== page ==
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Writing Centre Resource Guide


Using collaborative writing in your classes

Collaborative writing can mean different things to different people. It can mean writing reports in groups that meet face-to-face or blog writing on the web with multiple reviewers. Some disciplines such as business and engineering use collaboration in assignments and projects much of the time, while other disciplines such as history or biology use the methodology less often.

The following links will give an initial look at collaborative writing. Handled well, it can strengthen student writing, time management skills and interpersonal working relationships. 

Readings on collaborative writing

Clark, H.H., & Brennan, S.E. (1991). Grounding in communication. In L.B. Resnick, R.M. Levine, & S.D. Teasley (Eds.), Perspectives on Socially Shared Cognition (pp. 127-149). Washington, DC: APA.

Clark, H.H. (1996). Using Language. Cambridge: Cambridge University Press.

Durnell Cramton, C. (2002). Finding common ground in dispersed collaboration. Organizational Dynamics, 30 (4), 356-367.

Flower, L., & Hayes, J. R. (1981). A cognitive process theory of writing. College Composition and Communication, 32 (4), 365-387.

Lunsford, A. (1991). Collaboration, control, and the idea of a writing center. The Writing Center Journal, 12 (1), 3-10.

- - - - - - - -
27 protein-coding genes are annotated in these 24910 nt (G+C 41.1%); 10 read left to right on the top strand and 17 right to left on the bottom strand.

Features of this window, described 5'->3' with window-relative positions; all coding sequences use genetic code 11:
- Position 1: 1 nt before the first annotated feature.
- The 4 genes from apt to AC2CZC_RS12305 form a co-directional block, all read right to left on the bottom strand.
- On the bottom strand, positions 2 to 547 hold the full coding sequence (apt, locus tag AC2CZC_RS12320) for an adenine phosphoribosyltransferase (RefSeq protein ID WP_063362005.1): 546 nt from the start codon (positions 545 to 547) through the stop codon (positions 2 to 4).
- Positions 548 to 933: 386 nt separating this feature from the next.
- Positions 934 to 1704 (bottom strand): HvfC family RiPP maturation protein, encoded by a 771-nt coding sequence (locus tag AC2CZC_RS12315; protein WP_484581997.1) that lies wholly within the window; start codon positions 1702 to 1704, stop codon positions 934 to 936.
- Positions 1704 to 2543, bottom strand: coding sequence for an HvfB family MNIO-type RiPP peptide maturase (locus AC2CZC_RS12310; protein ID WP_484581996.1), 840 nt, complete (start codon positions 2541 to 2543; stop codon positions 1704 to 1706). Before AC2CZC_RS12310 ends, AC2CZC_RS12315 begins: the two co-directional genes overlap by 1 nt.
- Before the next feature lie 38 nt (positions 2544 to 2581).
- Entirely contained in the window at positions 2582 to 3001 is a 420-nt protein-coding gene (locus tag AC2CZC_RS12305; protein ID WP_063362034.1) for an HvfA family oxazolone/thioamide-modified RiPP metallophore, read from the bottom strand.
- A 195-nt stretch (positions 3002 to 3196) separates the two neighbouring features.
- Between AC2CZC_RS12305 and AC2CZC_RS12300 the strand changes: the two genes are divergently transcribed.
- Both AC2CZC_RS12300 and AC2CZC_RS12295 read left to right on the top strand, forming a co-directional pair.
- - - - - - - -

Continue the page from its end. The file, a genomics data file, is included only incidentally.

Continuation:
Neale, D.C., Carroll J. M., & Rosson M.B. (2004). Evaluating computer-supported cooperative work: Models and frameworks. CSCW Proceedings of the 2004 ACM Conference on Computer Supported Cooperative Work. New York, NY. doi: 10.1145/1031607.1031626

Noel, S., & Robert, J.M. (2004). Empirical study on collaborative writing: What do co-authors do, use, and like? Computer Supported Cooperative Work, 13, 63-89.

Document creation links

Group Writing

Contributed by Linda Macdonald, PhD

Ideally, group writing is a positive experience that brings together multiple skills and perspectives to create a better researched, more interesting, and vibrant product than any one individual might create. Group writing enables participants to capitalize on members’ differing strengths in writing. Because members are accountable to the group as a whole, they are more likely to accomplish tasks well and on time. Group writing effectively simulates the demands of the workplace, where group and collaborative writing are expected.

As if.

In reality, group writing can be time consuming. Assimilating information into a single cohesive report is difficult. Group members do not always contribute equally. The standards may vary among group members, and while one student aims for an A, another may simply want to do the minimum required for a C. Fellow students are social peers, not work colleagues, and the threat of failure on a project is not equivalent to being fired for non-performance.

Group writing is often frustrating and always challenging. Part, or all, of your grade depends on what others do during this process, and your teammates may not share your enthusiasm or your work ethic. Outside of the university, you will also experience unfair workloads and disparities between efforts and rewards. The following steps are recommended as a way of getting through the turbulence of group writing. Following these steps will help your group move toward the ideal group experience. As with all writing, group writing is a process, and each step in the process contributes to an effective final result.

At any point in this process, you are welcome to come to the writing centre, individually or as a group, for help or feedback.